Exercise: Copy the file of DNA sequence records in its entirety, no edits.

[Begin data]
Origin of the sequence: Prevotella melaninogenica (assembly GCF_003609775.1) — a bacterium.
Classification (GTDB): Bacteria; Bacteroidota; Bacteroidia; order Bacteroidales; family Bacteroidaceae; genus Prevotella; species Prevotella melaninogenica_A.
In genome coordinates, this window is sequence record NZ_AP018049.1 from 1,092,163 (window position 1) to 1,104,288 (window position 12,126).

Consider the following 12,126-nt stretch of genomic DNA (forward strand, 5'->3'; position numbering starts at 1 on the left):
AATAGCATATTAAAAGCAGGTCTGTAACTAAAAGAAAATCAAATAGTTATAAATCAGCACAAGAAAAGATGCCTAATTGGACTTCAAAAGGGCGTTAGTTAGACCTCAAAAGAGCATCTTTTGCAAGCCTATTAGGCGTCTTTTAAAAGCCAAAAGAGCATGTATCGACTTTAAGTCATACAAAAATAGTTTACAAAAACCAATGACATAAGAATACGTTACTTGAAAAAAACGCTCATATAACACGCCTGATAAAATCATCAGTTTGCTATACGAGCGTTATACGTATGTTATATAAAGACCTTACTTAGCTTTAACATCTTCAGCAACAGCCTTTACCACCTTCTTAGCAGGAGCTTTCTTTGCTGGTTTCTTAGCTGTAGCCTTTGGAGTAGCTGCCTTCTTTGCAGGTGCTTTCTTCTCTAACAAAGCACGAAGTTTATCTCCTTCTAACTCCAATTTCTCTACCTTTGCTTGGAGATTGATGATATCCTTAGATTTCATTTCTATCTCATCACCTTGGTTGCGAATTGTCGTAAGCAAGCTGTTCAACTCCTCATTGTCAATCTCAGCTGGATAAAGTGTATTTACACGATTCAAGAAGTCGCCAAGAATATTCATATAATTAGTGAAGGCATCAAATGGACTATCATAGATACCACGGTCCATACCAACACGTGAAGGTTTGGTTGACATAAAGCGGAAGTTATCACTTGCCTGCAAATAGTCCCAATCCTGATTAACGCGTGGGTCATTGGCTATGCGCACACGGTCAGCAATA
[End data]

Origin of the sequence: Prevotella melaninogenica (assembly GCF_003609775.1) — a bacterium.
Classification (GTDB): Bacteria; Bacteroidota; Bacteroidia; order Bacteroidales; family Bacteroidaceae; genus Prevotella; species Prevotella melaninogenica_A.
In genome coordinates, this window is sequence record NZ_AP018049.1 from 1,092,163 (window position 1) to 1,104,288 (window position 12,126).

Consider the following 12,126-nt stretch of genomic DNA (forward strand, 5'->3'; position numbering starts at 1 on the left):
AATAGCATATTAAAAGCAGGTCTGTAACTAAAAGAAAATCAAATAGTTATAAATCAGCACAAGAAAAGATGCCTAATTGGACTTCAAAAGGGCGTTAGTTAGACCTCAAAAGAGCATCTTTTGCAAGCCTATTAGGCGTCTTTTAAAAGCCAAAAGAGCATGTATCGACTTTAAGTCATACAAAAATAGTTTACAAAAACCAATGACATAAGAATACGTTACTTGAAAAAAACGCTCATATAACACGCCTGATAAAATCATCAGTTTGCTATACGAGCGTTATACGTATGTTATATAAAGACCTTACTTAGCTTTAACATCTTCAGCAACAGCCTTTACCACCTTCTTAGCAGGAGCTTTCTTTGCTGGTTTCTTAGCTGTAGCCTTTGGAGTAGCTGCCTTCTTTGCAGGTGCTTTCTTCTCTAACAAAGCACGAAGTTTATCTCCTTCTAACTCCAATTTCTCTACCTTTGCTTGGAGATTGATGATATCCTTAGATTTCATTTCTATCTCATCACCTTGGTTGCGAATTGTCGTAAGCAAGCTGTTCAACTCCTCATTGTCAATCTCAGCTGGATAAAGTGTATTTACACGATTCAAGAAGTCGCCAAGAATATTCATATAATTAGTGAAGGCATCAAATGGACTATCATAGATACCACGGTCCATACCAACACGTGAAGGTTTGGTTGACATAAAGCGGAAGTTATCACTTGCCTGCAAATAGTCCCAATCCTGATTAACGCGTGGGTCATTGGCTATGCGCACACGGTCAGCAATA